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All The Numbers by Judy Merrill Larsen
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All The Numbers

by Judy Merrill Larsen

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As a child, Ellen Banks' son Daniel would ask his mother, "How much do you love me?" Ellen would always answer, "I love you all the numbers."

What begins as a beautifully sunny August afternoon on a bucolic lake, suddenly turns tragic when a Jet Ski swerves fatally close to the shore. It's a day Ellen Banks could never have prepared for, a day no mother should ever have to face.

From the moment her son James is killed, Ellen is thrown into a maelstrom of sadness and grief. She now must face the unimaginable prospect of living in a family that has been forever altered while somehow continuing to stay strong for her older son, Daniel. Daniel, who witnessed the fateful accident and blames himself for his younger brother's death.

Ellen's shock and grief soon give way to anger and defiance as lawyers and policemen who once vowed to support her quest for justice succumb to political pressure and back away. Still, Ellen is determined to see the reckless young man pay for his crime and to heal her family's deep wounds. But first she must heal herself.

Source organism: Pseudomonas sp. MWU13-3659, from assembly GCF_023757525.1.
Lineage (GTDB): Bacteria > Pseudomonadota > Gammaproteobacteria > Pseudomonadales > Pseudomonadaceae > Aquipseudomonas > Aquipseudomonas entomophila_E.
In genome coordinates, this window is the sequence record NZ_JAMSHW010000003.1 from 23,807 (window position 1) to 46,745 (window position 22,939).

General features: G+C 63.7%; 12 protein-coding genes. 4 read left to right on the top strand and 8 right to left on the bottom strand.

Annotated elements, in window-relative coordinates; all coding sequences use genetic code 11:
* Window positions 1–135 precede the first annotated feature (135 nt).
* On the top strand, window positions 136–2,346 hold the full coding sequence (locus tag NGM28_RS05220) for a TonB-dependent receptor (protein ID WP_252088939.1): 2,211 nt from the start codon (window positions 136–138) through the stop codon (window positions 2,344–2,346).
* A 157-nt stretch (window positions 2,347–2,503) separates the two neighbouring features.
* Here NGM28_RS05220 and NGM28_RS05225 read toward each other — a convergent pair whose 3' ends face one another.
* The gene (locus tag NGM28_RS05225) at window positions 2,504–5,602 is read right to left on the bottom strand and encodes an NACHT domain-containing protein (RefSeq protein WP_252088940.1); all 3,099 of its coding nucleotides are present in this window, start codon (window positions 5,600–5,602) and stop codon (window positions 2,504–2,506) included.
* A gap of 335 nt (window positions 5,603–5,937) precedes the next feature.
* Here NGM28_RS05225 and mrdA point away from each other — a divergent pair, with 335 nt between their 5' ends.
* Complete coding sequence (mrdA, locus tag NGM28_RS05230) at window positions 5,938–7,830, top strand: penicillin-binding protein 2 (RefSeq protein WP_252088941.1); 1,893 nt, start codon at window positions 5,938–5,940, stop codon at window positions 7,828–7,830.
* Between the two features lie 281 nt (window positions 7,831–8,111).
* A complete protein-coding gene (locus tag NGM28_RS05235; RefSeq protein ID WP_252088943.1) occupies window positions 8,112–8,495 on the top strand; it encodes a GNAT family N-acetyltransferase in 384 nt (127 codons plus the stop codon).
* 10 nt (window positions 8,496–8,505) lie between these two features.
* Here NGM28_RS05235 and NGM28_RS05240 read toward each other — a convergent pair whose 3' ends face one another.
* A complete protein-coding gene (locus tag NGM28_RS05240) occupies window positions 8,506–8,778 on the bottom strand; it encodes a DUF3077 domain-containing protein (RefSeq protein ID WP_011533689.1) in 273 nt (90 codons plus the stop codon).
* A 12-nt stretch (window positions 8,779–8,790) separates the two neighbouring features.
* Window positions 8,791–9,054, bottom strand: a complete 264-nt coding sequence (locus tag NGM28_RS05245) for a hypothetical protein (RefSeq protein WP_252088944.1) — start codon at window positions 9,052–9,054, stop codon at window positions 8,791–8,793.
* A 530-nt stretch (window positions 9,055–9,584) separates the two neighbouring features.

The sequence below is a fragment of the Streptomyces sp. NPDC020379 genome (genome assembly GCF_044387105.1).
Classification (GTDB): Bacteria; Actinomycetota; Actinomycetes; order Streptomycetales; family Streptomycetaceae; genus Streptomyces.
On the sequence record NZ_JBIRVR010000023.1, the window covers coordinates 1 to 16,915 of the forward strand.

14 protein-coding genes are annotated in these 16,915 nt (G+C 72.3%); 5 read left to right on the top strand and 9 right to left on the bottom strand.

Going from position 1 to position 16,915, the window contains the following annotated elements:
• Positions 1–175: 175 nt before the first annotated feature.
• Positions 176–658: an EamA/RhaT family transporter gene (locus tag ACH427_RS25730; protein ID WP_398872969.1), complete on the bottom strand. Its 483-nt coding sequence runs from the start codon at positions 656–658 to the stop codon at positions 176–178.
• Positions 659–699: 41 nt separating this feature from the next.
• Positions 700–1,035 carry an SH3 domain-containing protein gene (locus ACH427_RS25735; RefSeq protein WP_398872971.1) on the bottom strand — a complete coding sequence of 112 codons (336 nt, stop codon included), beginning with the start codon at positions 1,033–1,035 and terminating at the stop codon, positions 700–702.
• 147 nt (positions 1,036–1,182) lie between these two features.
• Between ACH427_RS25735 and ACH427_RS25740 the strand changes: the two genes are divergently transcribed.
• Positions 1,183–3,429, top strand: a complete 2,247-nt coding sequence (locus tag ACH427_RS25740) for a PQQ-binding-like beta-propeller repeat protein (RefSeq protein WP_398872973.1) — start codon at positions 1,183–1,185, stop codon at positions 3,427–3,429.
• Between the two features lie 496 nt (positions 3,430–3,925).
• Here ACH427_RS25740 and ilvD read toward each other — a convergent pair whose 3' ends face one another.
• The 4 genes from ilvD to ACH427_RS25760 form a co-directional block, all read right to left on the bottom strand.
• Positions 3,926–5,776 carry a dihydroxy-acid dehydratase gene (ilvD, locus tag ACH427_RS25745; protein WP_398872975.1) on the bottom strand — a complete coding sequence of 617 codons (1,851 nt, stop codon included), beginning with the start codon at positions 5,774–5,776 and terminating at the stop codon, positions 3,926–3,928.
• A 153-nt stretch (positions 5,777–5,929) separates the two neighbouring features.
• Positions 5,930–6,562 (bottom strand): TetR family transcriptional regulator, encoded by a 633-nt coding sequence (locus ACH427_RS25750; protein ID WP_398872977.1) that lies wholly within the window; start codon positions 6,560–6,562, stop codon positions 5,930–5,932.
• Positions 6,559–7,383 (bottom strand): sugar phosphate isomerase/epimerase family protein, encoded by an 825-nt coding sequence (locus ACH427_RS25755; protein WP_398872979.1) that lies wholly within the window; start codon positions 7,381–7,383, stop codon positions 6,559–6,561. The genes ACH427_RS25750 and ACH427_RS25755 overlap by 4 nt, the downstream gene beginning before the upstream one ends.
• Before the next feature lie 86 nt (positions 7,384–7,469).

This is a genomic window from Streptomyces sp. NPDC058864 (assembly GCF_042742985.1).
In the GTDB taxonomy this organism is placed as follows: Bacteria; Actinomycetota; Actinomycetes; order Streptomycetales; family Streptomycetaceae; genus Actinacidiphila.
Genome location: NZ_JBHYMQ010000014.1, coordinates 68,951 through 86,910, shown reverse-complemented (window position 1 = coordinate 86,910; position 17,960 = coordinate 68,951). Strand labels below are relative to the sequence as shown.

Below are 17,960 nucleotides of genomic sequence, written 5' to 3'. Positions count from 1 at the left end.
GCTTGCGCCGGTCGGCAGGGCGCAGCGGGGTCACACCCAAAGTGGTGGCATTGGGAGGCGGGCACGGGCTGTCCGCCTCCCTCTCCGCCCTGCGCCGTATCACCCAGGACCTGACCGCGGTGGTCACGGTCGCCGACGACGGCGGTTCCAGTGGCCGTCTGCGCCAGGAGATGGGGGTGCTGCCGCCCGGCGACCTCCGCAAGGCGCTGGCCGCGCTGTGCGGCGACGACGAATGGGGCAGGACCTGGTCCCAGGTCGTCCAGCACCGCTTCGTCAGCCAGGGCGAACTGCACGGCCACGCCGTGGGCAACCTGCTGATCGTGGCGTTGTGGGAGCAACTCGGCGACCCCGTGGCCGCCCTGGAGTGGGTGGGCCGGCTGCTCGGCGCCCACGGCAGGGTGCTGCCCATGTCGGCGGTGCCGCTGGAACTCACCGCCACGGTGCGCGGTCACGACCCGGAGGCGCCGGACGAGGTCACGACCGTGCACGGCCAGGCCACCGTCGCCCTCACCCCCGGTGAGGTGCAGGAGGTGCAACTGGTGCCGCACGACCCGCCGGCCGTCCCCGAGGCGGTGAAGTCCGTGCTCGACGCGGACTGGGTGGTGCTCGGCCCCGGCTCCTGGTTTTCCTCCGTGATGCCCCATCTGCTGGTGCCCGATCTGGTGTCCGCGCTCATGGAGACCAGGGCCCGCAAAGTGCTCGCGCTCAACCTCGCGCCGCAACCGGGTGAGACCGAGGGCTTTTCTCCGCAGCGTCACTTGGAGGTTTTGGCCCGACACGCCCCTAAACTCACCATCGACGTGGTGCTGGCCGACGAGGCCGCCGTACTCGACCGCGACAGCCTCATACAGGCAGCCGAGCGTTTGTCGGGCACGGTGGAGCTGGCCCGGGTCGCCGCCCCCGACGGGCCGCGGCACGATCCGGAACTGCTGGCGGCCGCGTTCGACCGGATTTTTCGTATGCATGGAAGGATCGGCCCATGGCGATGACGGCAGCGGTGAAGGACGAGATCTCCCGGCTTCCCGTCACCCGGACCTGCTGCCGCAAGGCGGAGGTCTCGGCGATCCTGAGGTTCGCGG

This was quite a book. Touching and very poignant, the story was an extremely powerful one for me to read. While All the Numbers: A Novel was certainly sad, I enjoyed the book immensely and am eagerly awaiting Judy Merrill Larsen's next book with baited breath. I give this book a blazing A+! ( )
  moonshineandrosefire | Sep 2, 2013 |
If you like...Map of the World
  aletheia21 | Sep 22, 2012 |
All the Numbers has been compared to Ordinary People, and I have seen numerous great reviews, but I just couldn't get into it. It was lackluster, and non-original. Ellen was very one dimmensional. There are better books about grieving I think. It was a tear jerker though. ( )
  jjameli | Dec 16, 2009 |
All the numbers is a masterfully written book. Judy Merrill Larsen takes you on an emotional rollercoaster of a family’s grief of losing an 11 year old boy named James. We first come upon Ellen when the event has already happened; right away the book pulls you into its emotional current and prepares you to hang on.

From that emotional beginning we move backwards and start where the evens would begin. We follow Ellen as she does the regular things we all do, she goes to the DMV and has a scuffle with the clerk about coffee. She goes shopping; she picks up her kids and listens to their demands. Don’t all of us do these same things everyday? And most of all she is looking forward to the yearly trip to the cabin. How she to know this was would be the summer all of it would change? How would any of us know?

You will cry when you read this book. You will cry as you watch Ellen make choices none of us would want to have to make about her youngest son and his death. You will cry when you see how she tries, and sometimes fails to be strong for her older son Daniel. Judy Merrill Larsen writes this book in such a way you can not help but picture it all. You can not help yourself but to feel the true raw emotion behind it.